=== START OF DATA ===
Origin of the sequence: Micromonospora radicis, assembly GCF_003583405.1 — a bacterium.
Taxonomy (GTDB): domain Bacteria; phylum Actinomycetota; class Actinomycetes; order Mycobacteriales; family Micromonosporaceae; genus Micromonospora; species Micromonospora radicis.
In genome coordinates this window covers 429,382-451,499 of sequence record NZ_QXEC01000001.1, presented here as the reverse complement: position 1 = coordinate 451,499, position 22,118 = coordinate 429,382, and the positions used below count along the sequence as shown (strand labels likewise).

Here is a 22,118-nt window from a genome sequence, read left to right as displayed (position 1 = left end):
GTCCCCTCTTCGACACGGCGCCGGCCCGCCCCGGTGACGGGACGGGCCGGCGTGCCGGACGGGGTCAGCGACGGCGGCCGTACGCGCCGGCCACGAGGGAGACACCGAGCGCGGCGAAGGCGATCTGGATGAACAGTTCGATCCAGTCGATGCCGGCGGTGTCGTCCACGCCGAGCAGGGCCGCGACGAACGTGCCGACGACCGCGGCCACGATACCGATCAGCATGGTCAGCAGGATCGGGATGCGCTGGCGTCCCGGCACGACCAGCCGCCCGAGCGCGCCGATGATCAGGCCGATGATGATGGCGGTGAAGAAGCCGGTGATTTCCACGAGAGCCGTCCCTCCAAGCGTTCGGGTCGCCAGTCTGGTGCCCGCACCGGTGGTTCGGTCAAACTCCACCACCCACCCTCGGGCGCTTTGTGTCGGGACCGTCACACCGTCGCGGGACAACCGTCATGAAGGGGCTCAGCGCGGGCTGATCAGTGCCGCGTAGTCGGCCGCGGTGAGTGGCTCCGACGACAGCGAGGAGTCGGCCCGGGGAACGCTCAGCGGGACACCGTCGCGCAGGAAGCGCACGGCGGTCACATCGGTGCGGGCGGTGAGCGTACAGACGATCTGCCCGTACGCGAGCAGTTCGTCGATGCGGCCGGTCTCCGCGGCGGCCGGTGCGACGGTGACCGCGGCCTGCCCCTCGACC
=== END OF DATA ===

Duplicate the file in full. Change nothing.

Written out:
Origin of the sequence: Micromonospora radicis, assembly GCF_003583405.1 — a bacterium.
Taxonomy (GTDB): domain Bacteria; phylum Actinomycetota; class Actinomycetes; order Mycobacteriales; family Micromonosporaceae; genus Micromonospora; species Micromonospora radicis.
In genome coordinates this window covers 429,382-451,499 of sequence record NZ_QXEC01000001.1, presented here as the reverse complement: position 1 = coordinate 451,499, position 22,118 = coordinate 429,382, and the positions used below count along the sequence as shown (strand labels likewise).

Here is a 22,118-nt window from a genome sequence, read left to right as displayed (position 1 = left end):
GTCCCCTCTTCGACACGGCGCCGGCCCGCCCCGGTGACGGGACGGGCCGGCGTGCCGGACGGGGTCAGCGACGGCGGCCGTACGCGCCGGCCACGAGGGAGACACCGAGCGCGGCGAAGGCGATCTGGATGAACAGTTCGATCCAGTCGATGCCGGCGGTGTCGTCCACGCCGAGCAGGGCCGCGACGAACGTGCCGACGACCGCGGCCACGATACCGATCAGCATGGTCAGCAGGATCGGGATGCGCTGGCGTCCCGGCACGACCAGCCGCCCGAGCGCGCCGATGATCAGGCCGATGATGATGGCGGTGAAGAAGCCGGTGATTTCCACGAGAGCCGTCCCTCCAAGCGTTCGGGTCGCCAGTCTGGTGCCCGCACCGGTGGTTCGGTCAAACTCCACCACCCACCCTCGGGCGCTTTGTGTCGGGACCGTCACACCGTCGCGGGACAACCGTCATGAAGGGGCTCAGCGCGGGCTGATCAGTGCCGCGTAGTCGGCCGCGGTGAGTGGCTCCGACGACAGCGAGGAGTCGGCCCGGGGAACGCTCAGCGGGACACCGTCGCGCAGGAAGCGCACGGCGGTCACATCGGTGCGGGCGGTGAGCGTACAGACGATCTGCCCGTACGCGAGCAGTTCGTCGATGCGGCCGGTCTCCGCGGCGGCCGGTGCGACGGTGACCGCGGCCTGCCCCTCGACC